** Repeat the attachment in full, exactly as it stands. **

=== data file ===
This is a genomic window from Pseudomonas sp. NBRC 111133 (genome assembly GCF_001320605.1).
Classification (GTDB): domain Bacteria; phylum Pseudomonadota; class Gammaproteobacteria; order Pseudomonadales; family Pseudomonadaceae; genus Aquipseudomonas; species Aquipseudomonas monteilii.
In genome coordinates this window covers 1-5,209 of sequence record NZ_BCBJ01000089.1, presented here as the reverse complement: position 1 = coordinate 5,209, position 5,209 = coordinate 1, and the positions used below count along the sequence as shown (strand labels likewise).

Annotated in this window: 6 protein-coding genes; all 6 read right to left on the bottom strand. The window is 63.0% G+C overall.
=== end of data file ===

This is a genomic window from Pseudomonas sp. NBRC 111133 (genome assembly GCF_001320605.1).
Classification (GTDB): domain Bacteria; phylum Pseudomonadota; class Gammaproteobacteria; order Pseudomonadales; family Pseudomonadaceae; genus Aquipseudomonas; species Aquipseudomonas monteilii.
In genome coordinates this window covers 1-5,209 of sequence record NZ_BCBJ01000089.1, presented here as the reverse complement: position 1 = coordinate 5,209, position 5,209 = coordinate 1, and the positions used below count along the sequence as shown (strand labels likewise).

Annotated in this window: 6 protein-coding genes; all 6 read right to left on the bottom strand. The window is 63.0% G+C overall.